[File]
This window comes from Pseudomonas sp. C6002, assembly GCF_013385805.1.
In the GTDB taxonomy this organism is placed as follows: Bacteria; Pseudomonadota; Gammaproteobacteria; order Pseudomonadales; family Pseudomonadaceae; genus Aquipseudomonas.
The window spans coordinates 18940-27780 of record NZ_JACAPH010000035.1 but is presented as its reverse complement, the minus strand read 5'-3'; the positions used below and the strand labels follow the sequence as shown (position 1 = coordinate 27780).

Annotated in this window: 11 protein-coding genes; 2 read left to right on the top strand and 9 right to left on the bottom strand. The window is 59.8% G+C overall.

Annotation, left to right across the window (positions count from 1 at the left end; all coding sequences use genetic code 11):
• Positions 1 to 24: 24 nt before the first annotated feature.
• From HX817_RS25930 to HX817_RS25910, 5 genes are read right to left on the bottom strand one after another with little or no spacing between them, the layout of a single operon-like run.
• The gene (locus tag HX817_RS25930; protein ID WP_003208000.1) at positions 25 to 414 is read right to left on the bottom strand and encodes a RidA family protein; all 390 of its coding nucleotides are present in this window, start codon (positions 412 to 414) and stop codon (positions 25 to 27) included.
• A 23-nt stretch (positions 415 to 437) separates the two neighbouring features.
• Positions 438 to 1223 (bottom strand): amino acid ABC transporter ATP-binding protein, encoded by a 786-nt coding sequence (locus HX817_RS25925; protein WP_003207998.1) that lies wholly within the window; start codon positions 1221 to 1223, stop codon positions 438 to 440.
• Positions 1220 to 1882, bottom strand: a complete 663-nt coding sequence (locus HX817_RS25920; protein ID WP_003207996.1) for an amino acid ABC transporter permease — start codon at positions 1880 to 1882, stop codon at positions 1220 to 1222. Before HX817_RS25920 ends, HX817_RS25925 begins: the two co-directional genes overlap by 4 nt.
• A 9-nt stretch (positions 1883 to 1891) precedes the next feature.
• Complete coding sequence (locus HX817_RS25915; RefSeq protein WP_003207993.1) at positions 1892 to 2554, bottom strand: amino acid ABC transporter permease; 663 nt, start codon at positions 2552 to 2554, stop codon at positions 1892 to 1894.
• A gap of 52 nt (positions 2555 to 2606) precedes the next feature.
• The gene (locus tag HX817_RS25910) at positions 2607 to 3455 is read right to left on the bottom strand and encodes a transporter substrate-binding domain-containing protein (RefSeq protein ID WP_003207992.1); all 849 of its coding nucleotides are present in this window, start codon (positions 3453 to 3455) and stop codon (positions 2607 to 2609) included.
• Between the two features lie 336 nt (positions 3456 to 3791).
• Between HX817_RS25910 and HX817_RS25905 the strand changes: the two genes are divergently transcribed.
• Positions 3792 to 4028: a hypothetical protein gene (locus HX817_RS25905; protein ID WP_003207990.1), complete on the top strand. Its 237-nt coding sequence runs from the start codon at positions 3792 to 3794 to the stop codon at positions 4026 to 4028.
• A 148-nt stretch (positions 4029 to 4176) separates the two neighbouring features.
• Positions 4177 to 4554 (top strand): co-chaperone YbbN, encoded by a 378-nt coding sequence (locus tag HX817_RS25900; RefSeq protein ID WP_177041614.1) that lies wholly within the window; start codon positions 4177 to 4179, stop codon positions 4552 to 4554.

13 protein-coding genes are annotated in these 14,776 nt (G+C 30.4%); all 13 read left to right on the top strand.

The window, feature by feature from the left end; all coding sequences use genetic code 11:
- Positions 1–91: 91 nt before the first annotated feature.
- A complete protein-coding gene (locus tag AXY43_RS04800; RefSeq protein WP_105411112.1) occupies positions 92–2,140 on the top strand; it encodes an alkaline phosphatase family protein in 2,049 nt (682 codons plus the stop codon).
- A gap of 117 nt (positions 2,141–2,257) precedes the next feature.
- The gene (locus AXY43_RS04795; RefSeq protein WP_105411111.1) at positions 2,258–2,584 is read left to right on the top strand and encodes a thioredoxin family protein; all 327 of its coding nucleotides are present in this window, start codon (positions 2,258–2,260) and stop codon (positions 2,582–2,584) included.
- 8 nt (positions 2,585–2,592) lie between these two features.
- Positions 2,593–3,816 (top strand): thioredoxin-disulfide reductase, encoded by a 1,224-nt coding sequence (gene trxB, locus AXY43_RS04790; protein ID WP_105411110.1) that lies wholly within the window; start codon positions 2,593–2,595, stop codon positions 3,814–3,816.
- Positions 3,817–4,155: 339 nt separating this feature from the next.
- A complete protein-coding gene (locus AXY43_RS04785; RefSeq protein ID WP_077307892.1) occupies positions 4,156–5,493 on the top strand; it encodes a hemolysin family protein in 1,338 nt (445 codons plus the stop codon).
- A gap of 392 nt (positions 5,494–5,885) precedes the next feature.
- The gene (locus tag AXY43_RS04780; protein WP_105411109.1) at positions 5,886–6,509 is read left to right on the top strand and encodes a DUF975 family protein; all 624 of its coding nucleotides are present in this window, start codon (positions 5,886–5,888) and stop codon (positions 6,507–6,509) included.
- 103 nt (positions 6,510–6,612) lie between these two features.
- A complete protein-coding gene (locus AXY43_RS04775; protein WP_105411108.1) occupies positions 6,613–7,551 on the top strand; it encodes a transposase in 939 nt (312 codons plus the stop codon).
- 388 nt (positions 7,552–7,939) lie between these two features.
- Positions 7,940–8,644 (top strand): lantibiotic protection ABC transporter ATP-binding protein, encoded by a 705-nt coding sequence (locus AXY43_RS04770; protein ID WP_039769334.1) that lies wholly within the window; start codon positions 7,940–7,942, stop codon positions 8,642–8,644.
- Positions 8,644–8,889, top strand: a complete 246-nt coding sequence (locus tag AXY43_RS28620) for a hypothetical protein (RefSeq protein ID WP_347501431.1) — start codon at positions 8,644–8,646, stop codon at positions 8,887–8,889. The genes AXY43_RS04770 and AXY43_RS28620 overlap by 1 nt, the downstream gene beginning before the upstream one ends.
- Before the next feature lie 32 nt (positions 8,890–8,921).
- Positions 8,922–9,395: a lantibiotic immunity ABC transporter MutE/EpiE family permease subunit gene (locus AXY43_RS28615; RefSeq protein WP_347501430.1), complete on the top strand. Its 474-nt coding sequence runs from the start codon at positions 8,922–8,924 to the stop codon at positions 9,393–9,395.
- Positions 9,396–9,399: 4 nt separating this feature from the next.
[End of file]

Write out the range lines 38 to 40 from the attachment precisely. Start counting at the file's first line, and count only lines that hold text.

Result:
- Before the next feature lie 32 nt (positions 8,890–8,921).
- Positions 8,922–9,395: a lantibiotic immunity ABC transporter MutE/EpiE family permease subunit gene (locus AXY43_RS28615; RefSeq protein WP_347501430.1), complete on the top strand. Its 474-nt coding sequence runs from the start codon at positions 8,922–8,924 to the stop codon at positions 9,393–9,395.
- Positions 9,396–9,399: 4 nt separating this feature from the next.